That conclusion—that bribe-taking foreign officials may not be charged as accomplices or co-conspirators in FCPA cases—was announced by a US court of appeals in 1991 in a case called United States v. Castle. In Castle, according to the allegations (which for present purposes I’ll assume to be true), two private US businessmen paid a $50,000 bribe to two Canadian government officials in order to win a contract to provide public buses to the provincial government. The US government charged the American citizens with violating the FCPA—which, if the facts are as alleged, they clearly did. The Canadian officials cannot directly violate the FCPA, which by its terms prohibits only covered entities from giving (or promising or offering) bribes to foreign public officials; the FCPA does not criminalize the act of taking a bribe. But in the Castle case, the US government tried to get around this problem by charging the Canadian officials with conspiracy to violate the FCPA, pursuant to the federal conspiracy statute, codified at 18 U.S.C. § 371. That section makes it a separate crime (“conspiracy”) for “two or more persons [to] conspire … to commit any [federal] offense,” as long as “one or more of such persons do any act to effect the object of the conspiracy.” According to the U.S. government’s theory of the case, once the Canadian officials agreed with the US businessmen to accept money in exchange for a public contract, they had all conspired to commit a federal crime, and once the US businessmen took action in furtherance of this conspiracy (by paying the money), all the parties, including the Canadian officials, were liable as co-conspirators. The US district judge rejected that theory, and the court of appeals affirmed, simply endorsing and reprinting (with one minor correction) the district judge’s ruling.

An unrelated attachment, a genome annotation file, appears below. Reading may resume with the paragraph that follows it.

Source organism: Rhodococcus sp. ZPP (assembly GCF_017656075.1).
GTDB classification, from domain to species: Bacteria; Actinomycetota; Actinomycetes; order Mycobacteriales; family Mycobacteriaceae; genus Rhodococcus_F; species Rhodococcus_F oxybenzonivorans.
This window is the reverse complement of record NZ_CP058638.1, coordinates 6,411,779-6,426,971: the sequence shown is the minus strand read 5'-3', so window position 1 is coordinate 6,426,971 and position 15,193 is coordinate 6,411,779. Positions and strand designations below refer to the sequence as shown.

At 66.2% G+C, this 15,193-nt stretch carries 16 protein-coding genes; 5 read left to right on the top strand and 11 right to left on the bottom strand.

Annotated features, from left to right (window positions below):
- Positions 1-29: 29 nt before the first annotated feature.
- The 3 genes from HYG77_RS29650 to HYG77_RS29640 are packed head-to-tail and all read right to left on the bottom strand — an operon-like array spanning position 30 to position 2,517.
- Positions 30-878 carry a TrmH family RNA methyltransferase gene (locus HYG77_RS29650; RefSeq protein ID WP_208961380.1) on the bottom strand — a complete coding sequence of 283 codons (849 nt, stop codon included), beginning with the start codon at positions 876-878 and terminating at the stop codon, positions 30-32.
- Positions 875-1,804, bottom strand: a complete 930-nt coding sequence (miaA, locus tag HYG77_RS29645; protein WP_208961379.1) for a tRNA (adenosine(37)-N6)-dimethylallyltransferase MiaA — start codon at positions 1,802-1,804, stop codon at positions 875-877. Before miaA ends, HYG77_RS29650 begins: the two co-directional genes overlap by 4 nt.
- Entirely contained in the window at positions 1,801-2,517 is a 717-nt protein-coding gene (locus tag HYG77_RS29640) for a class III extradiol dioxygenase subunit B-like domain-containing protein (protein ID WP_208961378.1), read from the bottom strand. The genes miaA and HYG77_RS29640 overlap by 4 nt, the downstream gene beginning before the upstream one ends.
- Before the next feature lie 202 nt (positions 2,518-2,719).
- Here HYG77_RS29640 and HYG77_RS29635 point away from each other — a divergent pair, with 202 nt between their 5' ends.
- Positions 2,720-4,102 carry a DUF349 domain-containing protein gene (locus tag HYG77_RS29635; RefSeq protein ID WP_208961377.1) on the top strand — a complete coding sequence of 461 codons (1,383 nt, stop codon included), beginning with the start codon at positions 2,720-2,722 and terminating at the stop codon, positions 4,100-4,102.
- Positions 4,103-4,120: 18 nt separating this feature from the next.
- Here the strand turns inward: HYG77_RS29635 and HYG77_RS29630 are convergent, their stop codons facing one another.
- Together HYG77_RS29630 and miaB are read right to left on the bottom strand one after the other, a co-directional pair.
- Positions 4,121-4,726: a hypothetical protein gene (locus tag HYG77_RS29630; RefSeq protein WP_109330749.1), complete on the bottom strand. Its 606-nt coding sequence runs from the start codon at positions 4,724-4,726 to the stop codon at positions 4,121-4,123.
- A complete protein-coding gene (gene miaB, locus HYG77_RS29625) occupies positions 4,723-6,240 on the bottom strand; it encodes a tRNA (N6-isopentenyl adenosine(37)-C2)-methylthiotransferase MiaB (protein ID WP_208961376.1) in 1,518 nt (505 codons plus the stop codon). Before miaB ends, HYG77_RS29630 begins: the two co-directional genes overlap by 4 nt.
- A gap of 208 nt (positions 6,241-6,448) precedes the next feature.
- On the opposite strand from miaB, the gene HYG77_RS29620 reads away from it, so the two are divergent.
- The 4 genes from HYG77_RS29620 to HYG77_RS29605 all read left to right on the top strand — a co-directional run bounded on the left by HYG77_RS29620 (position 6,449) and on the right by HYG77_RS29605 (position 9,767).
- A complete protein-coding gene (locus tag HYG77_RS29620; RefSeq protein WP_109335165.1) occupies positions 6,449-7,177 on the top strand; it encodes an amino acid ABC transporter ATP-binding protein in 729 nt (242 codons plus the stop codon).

Since Castle, so far as I can tell, this principle that the US government can’t prosecute bribe-taking foreign officials as conspirators in an FCPA violation (or, similarly, as accomplices to an FCPA violation under another statute, 18 U.S.C. § 2(a)), seems to have become generally accepted, largely unchallenged by the US government, and treated as clearly correct as matter of legal doctrine. And it matters a great deal as a policy matter: If the Castle ruling had gone the other way, than the FCPA—complemented by the general conspiracy and complicity statutes—would give the US government a very powerful tool, for better or worse, to prosecute bribe-taking foreign government officials, at least those with sufficient ties to the US to establish personal jurisdiction (an important qualification I’ll return to later). I’d always assumed, without much reflection, that Castle was rightly decided. But after some digging into the case law, prompted largely by the more recent decision in Hoskins, and re-reading the Castle opinion, I think that Castle’s broad holding is doctrinally incorrect. If certain other conditions hold, a bribe-taking foreign official can be guilty as an accomplice to or co-conspirator in an FCPA violation, even though the foreign official could not directly violate the FCPA. Continue reading